Two large white marble blocks emprisoning human bodies open a small passage to a life size bronzen jew bending down to clean the streets.Austrian artist Alfred Hrdlicka rocked the public conscience about the atrocities of World War II with his ‘Memorial Against War and Fascism’.Now a massive Holocaust Memorial contrasts with the square’s lush baroque town houses: The huge concrete cube is meant to resemble a library filled with 65,000 books.Each volume symbolises an Austrian Jew who died during the Nazi Regime.The one located in the ninth district is the most beautiful and oldest of all local cemeteries.Set in a leafy green compound in Seegasse on Alsergrund, it lets you explore up to 500 year old inscripted tombstones.The Viennese would have appreciated some more positive and forward looking symbolism to look at when on their way to work, the opera or shopping.After the memorial had been set up in 1988, many tourists mistook the jew for a cosy bench to have their sandwiches: He has been wrapped up in barbed wire since.
In recent years, Jewish life has grown more vibrant around the synagogue and popular Karmelitermarkt.
As for today, what is the situation with the Extreme Right in Austria?
Unlike any other national research centre, the Documentation Archive of Austrian Resistance collects documents, objects, proofs and memories of national Nazi terror. Location: Altes Rathaus, Wipplinger Strasse 6 – 8, 1010 Vienna Opening hours (permanent exhibition): Monday to Wednesday, Friday (work days) 9am to 5pm; Thursday 9a, to 7pm The city has five Jewish cemeteries.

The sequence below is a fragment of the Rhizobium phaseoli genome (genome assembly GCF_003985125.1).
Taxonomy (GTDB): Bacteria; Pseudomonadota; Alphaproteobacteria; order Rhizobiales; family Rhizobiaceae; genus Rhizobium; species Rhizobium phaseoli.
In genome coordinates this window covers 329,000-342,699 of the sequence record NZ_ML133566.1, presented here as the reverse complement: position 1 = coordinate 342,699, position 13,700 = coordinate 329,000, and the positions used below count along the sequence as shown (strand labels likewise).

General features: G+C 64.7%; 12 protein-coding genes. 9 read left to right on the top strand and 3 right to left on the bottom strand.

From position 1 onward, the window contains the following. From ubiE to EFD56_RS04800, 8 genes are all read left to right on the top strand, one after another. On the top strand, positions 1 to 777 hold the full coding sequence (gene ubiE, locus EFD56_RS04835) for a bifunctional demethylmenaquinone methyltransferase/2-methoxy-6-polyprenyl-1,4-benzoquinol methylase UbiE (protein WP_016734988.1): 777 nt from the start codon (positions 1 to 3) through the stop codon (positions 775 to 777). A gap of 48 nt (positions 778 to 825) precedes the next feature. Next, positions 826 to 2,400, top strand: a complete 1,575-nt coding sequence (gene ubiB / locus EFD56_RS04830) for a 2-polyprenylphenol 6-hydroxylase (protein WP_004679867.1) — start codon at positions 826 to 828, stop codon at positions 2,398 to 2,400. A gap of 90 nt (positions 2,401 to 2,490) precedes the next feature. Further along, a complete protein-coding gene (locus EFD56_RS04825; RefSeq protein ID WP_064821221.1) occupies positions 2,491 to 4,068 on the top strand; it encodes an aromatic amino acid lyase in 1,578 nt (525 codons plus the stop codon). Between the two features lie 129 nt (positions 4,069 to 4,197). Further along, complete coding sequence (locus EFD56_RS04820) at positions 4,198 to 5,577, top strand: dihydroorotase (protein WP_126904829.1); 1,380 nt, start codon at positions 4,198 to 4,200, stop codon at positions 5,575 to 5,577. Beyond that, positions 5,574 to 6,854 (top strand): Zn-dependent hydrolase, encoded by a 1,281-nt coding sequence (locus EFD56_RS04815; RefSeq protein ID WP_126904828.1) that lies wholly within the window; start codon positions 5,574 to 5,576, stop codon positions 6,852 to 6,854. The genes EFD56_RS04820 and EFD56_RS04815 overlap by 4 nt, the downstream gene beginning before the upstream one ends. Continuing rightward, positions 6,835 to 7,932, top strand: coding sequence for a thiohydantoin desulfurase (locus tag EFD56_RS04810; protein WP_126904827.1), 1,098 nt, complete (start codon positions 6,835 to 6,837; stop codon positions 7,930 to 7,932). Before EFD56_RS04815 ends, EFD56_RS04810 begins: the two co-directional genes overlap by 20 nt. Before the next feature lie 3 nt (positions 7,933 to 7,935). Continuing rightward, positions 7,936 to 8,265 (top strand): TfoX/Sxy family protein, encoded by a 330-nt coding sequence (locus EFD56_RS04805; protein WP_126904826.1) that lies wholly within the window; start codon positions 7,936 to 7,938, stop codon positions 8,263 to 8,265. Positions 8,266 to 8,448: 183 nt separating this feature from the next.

When I joined the tour we visited key sites of Nazi Vienna during the Second World War such as the site of the Gestapo house, and learned about the Jewish community.
On balance, I found the most revealing part of the tour was our visit to the Documentation Center of Austrian Resistance. If you have personal roots in the city, this tour will give you privacy and a peaceful walk.
Location: Seegasse 9 to 11, 1090 Vienna Opening Times: Monday to Friday 7am to 3pm; Access through local residence for the Elderly (‘Pensionistenheim’) If you would like to learn about Jewish life in Vienna I think the best way is to meet with private individuals in a fun way.